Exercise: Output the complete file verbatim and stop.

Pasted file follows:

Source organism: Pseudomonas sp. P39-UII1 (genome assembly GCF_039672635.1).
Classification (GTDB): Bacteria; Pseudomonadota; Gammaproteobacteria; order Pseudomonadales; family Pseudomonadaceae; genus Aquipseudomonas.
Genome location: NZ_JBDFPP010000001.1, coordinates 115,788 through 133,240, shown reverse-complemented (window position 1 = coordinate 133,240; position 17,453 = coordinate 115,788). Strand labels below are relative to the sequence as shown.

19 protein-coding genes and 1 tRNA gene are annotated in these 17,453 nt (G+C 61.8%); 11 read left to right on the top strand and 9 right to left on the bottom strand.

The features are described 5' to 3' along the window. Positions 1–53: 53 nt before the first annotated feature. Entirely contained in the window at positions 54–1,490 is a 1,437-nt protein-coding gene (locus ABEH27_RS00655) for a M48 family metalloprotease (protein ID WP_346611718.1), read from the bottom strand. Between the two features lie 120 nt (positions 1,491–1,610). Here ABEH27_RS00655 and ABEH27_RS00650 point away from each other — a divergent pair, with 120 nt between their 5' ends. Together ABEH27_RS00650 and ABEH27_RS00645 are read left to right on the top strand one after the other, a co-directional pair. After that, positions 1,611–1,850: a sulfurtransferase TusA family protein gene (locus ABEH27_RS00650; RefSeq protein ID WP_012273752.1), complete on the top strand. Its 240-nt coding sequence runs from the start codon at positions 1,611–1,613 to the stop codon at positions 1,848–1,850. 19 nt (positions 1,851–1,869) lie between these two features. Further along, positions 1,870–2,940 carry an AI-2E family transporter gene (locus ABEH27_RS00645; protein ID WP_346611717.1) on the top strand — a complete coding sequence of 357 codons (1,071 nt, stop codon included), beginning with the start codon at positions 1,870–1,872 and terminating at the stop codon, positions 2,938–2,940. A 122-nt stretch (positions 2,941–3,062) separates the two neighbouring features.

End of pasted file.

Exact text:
Source organism: Pseudomonas sp. P39-UII1 (genome assembly GCF_039672635.1).
Classification (GTDB): Bacteria; Pseudomonadota; Gammaproteobacteria; order Pseudomonadales; family Pseudomonadaceae; genus Aquipseudomonas.
Genome location: NZ_JBDFPP010000001.1, coordinates 115,788 through 133,240, shown reverse-complemented (window position 1 = coordinate 133,240; position 17,453 = coordinate 115,788). Strand labels below are relative to the sequence as shown.

19 protein-coding genes and 1 tRNA gene are annotated in these 17,453 nt (G+C 61.8%); 11 read left to right on the top strand and 9 right to left on the bottom strand.

The features are described 5' to 3' along the window. Positions 1–53: 53 nt before the first annotated feature. Entirely contained in the window at positions 54–1,490 is a 1,437-nt protein-coding gene (locus ABEH27_RS00655) for a M48 family metalloprotease (protein ID WP_346611718.1), read from the bottom strand. Between the two features lie 120 nt (positions 1,491–1,610). Here ABEH27_RS00655 and ABEH27_RS00650 point away from each other — a divergent pair, with 120 nt between their 5' ends. Together ABEH27_RS00650 and ABEH27_RS00645 are read left to right on the top strand one after the other, a co-directional pair. After that, positions 1,611–1,850: a sulfurtransferase TusA family protein gene (locus ABEH27_RS00650; RefSeq protein ID WP_012273752.1), complete on the top strand. Its 240-nt coding sequence runs from the start codon at positions 1,611–1,613 to the stop codon at positions 1,848–1,850. 19 nt (positions 1,851–1,869) lie between these two features. Further along, positions 1,870–2,940 carry an AI-2E family transporter gene (locus ABEH27_RS00645; protein ID WP_346611717.1) on the top strand — a complete coding sequence of 357 codons (1,071 nt, stop codon included), beginning with the start codon at positions 1,870–1,872 and terminating at the stop codon, positions 2,938–2,940. A 122-nt stretch (positions 2,941–3,062) separates the two neighbouring features.